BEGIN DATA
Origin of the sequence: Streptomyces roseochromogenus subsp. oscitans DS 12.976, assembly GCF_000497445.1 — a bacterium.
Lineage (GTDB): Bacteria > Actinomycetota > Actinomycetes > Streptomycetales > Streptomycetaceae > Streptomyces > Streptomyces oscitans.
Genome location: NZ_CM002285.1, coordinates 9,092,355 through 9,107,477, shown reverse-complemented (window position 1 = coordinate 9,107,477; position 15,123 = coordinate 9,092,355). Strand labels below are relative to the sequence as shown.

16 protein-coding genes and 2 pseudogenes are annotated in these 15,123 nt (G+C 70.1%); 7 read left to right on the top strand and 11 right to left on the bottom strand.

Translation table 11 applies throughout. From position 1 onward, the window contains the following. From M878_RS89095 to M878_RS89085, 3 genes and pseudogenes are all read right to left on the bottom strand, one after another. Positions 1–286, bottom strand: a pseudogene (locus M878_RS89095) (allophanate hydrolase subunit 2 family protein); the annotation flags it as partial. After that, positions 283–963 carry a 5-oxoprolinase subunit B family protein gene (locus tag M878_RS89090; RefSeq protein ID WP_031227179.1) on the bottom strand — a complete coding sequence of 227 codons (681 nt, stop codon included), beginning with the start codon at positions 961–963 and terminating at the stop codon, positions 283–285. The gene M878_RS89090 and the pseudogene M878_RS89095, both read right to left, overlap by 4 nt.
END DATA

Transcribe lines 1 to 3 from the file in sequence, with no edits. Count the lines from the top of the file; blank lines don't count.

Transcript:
Origin of the sequence: Streptomyces roseochromogenus subsp. oscitans DS 12.976, assembly GCF_000497445.1 — a bacterium.
Lineage (GTDB): Bacteria > Actinomycetota > Actinomycetes > Streptomycetales > Streptomycetaceae > Streptomyces > Streptomyces oscitans.
Genome location: NZ_CM002285.1, coordinates 9,092,355 through 9,107,477, shown reverse-complemented (window position 1 = coordinate 9,107,477; position 15,123 = coordinate 9,092,355). Strand labels below are relative to the sequence as shown.